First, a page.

New Wines at Planeta, Alessandro di Camporeale & Sant’ Anastasia in Sicily

New Wines at Planeta, Alessandro di Camporeale & Sant’ Anastasia in Sicily

(Posted by Dolce Tours, May 19, 2010)

One of the great things about running wine tours is being able to follow wineries as they develop and grow.

We’ve been coming to Sicily since 2002, so we’ve witnessed significant change. It’s ironic, given Sicily’s 2,500-year viticultural history. But despite this ancient wine culture, Sicily is one of Italy’s newest, hottest wine zones.

“How did you find me?” That was Antonino Alessandro’s first question when we rang his doorbell in 2002. Ithad taken a concerted effort. Marsala producer Marco de Bartoli had tipped us off about this brand-new winery—built in 2000 by a fourth generation grape-growing family. Driving into in the dusty village of Camporeale, we felt like strangers arriving in a Western cow town. All eyes were trained on us, sizing up the unfamiliar rental car, the ‘foreign’ Italian driver, the blonde navigator. A group of black-clad retirees provided directions to the tiny courtyard that de Bartoli had described, but every doorbell bore the name “Alessandro.” Ringing each one, we finally found Antonino Alessandro and were buzzed in.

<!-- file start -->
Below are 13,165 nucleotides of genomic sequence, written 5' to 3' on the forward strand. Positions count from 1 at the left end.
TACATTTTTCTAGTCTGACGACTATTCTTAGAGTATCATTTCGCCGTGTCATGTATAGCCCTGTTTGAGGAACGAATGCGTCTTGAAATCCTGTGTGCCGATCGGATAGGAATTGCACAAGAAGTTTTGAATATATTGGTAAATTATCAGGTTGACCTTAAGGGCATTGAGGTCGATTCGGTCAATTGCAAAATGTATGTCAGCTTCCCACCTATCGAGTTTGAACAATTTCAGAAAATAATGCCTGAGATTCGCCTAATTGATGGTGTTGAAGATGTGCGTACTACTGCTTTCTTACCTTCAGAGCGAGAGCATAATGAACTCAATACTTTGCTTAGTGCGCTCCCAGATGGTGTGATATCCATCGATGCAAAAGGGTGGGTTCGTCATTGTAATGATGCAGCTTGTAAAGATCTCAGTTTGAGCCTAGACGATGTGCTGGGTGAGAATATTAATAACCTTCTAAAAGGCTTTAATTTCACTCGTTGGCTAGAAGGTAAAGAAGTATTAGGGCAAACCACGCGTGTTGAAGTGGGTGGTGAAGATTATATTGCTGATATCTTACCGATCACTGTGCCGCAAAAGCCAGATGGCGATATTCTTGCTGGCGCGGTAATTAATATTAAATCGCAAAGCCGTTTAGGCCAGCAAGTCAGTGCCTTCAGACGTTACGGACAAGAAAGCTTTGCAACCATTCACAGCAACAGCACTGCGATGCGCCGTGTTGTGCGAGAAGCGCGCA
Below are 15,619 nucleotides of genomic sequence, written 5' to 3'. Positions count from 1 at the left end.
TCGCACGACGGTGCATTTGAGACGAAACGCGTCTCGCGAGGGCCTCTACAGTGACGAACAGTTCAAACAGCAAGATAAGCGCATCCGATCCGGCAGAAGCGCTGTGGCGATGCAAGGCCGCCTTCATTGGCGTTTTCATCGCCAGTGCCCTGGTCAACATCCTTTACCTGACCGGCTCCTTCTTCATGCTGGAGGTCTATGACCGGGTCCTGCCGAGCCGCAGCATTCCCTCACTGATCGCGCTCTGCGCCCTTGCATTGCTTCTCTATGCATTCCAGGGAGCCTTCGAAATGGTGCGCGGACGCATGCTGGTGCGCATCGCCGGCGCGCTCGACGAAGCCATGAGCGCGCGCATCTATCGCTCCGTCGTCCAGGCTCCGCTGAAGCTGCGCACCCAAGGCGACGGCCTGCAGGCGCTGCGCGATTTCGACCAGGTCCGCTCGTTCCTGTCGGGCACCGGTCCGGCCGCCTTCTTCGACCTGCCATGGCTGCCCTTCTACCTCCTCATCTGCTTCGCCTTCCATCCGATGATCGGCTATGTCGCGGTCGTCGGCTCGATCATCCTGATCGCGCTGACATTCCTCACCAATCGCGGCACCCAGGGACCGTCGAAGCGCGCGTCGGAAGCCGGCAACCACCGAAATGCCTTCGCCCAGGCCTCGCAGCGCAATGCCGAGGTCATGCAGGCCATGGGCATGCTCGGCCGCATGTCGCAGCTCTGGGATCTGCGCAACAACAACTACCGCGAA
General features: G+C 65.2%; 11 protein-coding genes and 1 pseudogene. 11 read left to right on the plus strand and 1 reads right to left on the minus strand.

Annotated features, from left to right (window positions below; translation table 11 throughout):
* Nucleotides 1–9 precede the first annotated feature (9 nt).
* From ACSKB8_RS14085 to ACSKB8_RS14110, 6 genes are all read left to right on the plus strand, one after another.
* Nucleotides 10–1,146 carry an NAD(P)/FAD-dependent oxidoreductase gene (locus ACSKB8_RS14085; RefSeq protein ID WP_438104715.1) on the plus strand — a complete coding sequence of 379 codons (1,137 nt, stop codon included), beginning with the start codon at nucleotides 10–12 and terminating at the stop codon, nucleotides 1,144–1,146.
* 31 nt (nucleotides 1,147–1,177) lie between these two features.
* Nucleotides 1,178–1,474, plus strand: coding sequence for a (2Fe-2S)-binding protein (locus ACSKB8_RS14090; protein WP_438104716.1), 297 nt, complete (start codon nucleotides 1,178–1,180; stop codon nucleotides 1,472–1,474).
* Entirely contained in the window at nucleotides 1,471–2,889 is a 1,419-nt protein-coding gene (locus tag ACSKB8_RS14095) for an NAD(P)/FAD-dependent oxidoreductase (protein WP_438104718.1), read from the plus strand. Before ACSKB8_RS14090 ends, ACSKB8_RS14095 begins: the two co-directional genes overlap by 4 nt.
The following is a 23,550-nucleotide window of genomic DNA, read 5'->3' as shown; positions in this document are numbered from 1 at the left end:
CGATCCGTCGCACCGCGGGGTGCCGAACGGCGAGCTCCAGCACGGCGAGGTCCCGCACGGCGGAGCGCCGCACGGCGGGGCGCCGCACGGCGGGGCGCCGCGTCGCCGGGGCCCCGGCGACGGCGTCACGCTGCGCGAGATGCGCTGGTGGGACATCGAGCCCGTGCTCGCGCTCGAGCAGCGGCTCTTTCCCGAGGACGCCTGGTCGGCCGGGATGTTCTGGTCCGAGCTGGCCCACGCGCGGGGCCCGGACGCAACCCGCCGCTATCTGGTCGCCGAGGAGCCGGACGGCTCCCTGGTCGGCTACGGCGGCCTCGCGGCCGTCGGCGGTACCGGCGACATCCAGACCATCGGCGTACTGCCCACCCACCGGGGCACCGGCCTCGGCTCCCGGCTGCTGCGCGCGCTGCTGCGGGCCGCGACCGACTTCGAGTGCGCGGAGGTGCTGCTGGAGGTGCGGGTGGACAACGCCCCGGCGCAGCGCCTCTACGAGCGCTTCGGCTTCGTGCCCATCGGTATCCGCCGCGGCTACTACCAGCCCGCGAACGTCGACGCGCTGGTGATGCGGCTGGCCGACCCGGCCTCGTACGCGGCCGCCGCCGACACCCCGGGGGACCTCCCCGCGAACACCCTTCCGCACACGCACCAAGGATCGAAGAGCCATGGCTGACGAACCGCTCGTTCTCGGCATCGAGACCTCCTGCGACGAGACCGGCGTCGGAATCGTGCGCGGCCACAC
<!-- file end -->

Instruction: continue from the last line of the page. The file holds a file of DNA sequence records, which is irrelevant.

By profession a geometra (something between an architect and a contractor), Antonino had an office lined with thick books that imparted an air of expertise. But he himself was an intimidating figure. Big and burly, with thick black eyebrows and a thicker Sicilian accent, his How did you find me? was reminiscent of too many mafia movies. But the question was perfectly legitimate. After all, he’d only built his winery two years earlier, and his first release coincided with our visit—a Syrah called Kaid, or “the boss” in Arabic. We dropped de Bartoli’s name, and he nodded, pleased, and instantly metamorphosed into the most gracious host, a proud father delighted to show off his new baby.

Eight years later, Alessandro di Camporeale’s production has grown from 60,000 to 160,000 bottles, and from a single Syrah to four labels. The latest is something truly unique: a red Sicilian dessert wine. Called Kaid Vendemmia Tardiva, or Late Harvest Kaid, this is another pure Syrah. Dried for one month on the vine (a method that involves pinching the stem while the bunch is still attached), this wine is difficult to produce, so only 5,000 bottles are made. We found it absolutely delectable, a seductive nectar with blackberry and blueberry flavors, and an ability to pair equally well with sweets like vanilla gelato, cheesecake, or dark chocolate, or with aged pecorino.


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